The Hold Up 6/22: Ranking the Top 70 Relievers for Holds Every Week

Another week down, and another top set-up man goes down with it. Joe Smith who had been in the middle of a nice little comeback season winded up on the...

Another week down, and another top set-up man goes down with it. Joe Smith who had been in the middle of a nice little comeback season winded up on the DL with shoulder inflammation.  While the injury isn’t considered too serious right now, any type of shoulder problem that could potentially linger is obviously a concern. As far as potential closers in waiting on this list goes, I’d rank my top 10 options as follows; Arodys Vizcaino, Trevor Rosenthal, Tommy Kahnle, Brad Hand, Sean Doolittle, Keone Kela, Joaquin Benoit, Shane Greene, Hunter Strickland, Kyle Barraclough.

TIER 1: Good Vibrations

1. Andrew Miller (Cleveland Indians)

2. Dellin Betances (New York Yankees)

  • Dellin Betances is back to give Andrew Miller some company in Tier 1 as Aroldis Chapman has returned from the DL. He was awesome while filling in for Chapman and should continue to be a big contributor for owners in holds leagues.

TIER 2: I’ll Be There For You 

3. Chris Devenski (Houston Astros

4. Archie Bradley (Arizona Diamondbacks

5. Arodys Vizcaino (Atlanta Braves)

6. Tommy Kahnle (Chicago White Sox)

7. Will Harris (Houston Astros

8. Trevor Rosenthal (St. Louis Cardinals)

9Mychal Givens (Baltimore Orioles

10. Brad Hand (San Diego Padres)

11. Ryan Madson (Oakland Athletics)

12Carl Edwards Jr. (Chicago Cubs)  

13. Pedro Baez (Los Angeles Dodgers)

14. Keone Kela (Texas Rangers)

15. Sean Doolittle (Oakland Athletics)

  • Keone Kela has been great over the past month, rising up the ranks of the Rangers bullpen and earning that 8th inning role. With Matt Bush struggling recently, there has been some speculation he could be moved into the closers role. There has been too much instability in that position for the Rangers in recent years, so it would make sense to give Bush a longer leash before making yet another change. However, Kela is certainly someone to be monitoring in standard leagues and needs to be owned in leagues that value holds.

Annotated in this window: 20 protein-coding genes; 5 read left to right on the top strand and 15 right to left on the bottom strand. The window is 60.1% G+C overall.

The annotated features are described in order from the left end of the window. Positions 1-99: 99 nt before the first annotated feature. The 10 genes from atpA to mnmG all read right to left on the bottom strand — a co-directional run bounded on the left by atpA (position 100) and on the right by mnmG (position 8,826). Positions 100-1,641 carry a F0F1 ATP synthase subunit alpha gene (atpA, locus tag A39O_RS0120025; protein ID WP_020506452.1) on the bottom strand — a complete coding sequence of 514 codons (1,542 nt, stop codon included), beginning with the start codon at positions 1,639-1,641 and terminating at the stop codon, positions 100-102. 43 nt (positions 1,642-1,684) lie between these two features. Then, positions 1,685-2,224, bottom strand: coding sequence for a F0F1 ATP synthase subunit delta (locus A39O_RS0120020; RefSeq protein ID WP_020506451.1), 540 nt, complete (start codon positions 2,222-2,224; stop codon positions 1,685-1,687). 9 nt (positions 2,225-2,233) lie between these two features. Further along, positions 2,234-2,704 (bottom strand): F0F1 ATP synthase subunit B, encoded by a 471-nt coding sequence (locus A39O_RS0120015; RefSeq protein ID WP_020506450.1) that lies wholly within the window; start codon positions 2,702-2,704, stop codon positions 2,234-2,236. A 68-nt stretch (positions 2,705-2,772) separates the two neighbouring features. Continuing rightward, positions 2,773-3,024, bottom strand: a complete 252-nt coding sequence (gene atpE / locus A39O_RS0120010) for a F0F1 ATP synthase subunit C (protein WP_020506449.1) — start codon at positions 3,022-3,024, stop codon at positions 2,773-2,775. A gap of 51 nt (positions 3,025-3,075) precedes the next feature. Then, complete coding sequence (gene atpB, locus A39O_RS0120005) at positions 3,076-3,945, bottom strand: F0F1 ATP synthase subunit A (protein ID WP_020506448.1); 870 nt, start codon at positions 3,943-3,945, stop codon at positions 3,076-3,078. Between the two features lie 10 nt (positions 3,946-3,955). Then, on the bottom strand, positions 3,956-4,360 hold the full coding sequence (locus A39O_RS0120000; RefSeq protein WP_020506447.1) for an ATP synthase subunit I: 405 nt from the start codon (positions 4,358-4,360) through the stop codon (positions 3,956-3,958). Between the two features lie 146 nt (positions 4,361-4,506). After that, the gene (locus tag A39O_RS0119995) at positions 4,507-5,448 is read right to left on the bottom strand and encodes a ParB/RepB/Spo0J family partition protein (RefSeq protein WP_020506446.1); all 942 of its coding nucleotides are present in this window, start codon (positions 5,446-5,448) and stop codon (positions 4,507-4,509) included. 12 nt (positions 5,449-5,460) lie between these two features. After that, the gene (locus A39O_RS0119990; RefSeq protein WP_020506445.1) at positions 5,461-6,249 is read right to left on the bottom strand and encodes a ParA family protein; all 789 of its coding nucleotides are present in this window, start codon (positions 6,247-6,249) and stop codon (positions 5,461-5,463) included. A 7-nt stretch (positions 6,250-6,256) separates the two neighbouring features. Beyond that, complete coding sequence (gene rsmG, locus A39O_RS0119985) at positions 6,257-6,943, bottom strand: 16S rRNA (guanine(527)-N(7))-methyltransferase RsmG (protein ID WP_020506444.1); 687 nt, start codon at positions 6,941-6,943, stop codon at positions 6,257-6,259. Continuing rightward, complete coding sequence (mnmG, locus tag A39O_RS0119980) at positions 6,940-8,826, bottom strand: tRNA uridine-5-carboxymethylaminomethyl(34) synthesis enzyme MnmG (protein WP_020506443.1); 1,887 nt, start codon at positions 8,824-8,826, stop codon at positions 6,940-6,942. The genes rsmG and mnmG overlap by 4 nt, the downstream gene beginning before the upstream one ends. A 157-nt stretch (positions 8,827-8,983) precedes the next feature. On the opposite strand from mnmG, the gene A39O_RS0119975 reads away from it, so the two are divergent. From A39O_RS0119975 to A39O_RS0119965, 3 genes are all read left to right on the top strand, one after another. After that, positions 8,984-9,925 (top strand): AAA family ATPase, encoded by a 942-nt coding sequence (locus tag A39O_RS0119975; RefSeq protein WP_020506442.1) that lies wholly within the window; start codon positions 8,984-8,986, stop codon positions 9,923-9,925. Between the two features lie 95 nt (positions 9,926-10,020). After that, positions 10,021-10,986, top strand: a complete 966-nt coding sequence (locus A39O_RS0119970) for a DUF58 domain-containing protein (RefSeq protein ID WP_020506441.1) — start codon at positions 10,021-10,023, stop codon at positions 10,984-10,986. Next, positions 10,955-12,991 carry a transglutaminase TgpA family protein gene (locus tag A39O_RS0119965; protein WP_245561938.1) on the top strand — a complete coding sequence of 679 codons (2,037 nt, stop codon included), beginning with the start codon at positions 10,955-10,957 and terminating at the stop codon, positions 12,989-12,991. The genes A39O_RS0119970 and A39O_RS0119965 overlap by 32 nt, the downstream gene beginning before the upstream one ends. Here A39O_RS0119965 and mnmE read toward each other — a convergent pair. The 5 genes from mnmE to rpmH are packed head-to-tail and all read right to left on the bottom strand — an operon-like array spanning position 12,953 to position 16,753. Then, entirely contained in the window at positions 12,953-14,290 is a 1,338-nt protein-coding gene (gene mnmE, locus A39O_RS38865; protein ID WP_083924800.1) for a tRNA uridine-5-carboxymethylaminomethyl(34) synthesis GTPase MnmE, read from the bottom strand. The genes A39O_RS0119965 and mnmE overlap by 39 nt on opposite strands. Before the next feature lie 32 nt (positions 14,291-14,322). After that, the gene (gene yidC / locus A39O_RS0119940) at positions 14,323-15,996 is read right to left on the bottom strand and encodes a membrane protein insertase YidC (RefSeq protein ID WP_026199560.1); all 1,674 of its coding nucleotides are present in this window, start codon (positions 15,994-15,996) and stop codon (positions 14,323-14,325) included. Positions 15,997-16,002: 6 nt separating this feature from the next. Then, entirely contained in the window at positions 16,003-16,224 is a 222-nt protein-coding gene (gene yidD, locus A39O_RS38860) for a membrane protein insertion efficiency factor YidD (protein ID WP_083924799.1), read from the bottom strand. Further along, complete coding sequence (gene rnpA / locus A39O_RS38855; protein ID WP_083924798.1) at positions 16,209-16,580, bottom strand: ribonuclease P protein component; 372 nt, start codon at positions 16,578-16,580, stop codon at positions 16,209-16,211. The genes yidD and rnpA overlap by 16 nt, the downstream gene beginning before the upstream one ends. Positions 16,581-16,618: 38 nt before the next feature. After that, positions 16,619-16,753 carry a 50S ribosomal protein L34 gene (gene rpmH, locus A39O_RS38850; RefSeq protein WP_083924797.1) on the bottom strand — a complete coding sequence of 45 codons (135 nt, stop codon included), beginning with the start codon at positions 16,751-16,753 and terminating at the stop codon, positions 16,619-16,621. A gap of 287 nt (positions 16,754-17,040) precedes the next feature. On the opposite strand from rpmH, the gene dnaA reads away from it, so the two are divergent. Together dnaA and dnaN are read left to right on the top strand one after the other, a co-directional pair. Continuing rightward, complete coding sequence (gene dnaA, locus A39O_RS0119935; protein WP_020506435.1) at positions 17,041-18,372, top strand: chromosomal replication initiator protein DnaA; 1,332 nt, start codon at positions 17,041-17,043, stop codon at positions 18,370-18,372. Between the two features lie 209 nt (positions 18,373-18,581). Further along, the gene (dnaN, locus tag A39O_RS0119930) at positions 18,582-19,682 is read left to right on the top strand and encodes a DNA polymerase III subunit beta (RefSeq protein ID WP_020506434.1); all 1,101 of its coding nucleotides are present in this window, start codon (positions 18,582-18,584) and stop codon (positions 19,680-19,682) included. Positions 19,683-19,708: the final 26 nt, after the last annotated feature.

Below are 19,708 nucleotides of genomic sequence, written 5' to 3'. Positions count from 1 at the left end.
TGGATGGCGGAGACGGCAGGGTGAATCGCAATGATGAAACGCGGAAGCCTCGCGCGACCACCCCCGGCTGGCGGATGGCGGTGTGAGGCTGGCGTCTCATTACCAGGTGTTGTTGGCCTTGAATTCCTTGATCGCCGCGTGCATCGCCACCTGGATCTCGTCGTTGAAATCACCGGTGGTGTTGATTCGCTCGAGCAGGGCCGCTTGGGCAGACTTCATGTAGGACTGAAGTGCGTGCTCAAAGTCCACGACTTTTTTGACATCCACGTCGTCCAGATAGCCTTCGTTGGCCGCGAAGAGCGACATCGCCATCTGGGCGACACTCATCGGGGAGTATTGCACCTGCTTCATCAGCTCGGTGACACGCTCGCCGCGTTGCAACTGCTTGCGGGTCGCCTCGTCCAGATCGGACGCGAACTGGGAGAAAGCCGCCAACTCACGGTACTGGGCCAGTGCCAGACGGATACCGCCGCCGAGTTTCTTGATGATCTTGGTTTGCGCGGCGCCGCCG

• I wasn’t even sure if I should keep Sean Doolittle on this list, as he is likely back to co-closer duties with Santiago Casilla. For now though he stays, as Bob Melvin hasn’t yet confirmed as much. He still is the most talented reliever on the roster, although Ryan Madson continues to be very solid in his set-up role this season as well.

TIER 3: Torn

16. Mike Minor (Kansas City Royals)

17. Michael Lorenzen (Cincinnati Reds)

18. Adam Ottavino (Colorado Rockies)

19. Pat Neshek (Philadelphia Phillies)  

20. Taylor Rogers (Minnesota Twins)

21. Jake McGee (Colorado Rockies

22. Juan Nicasio (Pittsburgh Pirates

23. Shane Greene (Detroit Tigers) 

24. Koji Uehara (Chicago Cubs)

25. Hector Rondon (Chicago Cubs

26. David Phelps (Miami Marlins)  

27. Blake Parker (Los Angeles Angels)  

28. Jose Leclerc (Texas Rangers)

29. Hunter Strickland (San Francisco Giants)   

30. Kyle Barraclough (Miami Marlins)

  • Hunter Strickland is currently serving his suspension for that (foolish) ordeal with Bryce Harper a few week ago, but he is worth monitoring once he returns in most leagues. He has been pretty good this year, not great, but with Mark Melancon getting hit around and Derek Law being optioned to AAA, there’s an outside chance he could find himself closing games at some point this year.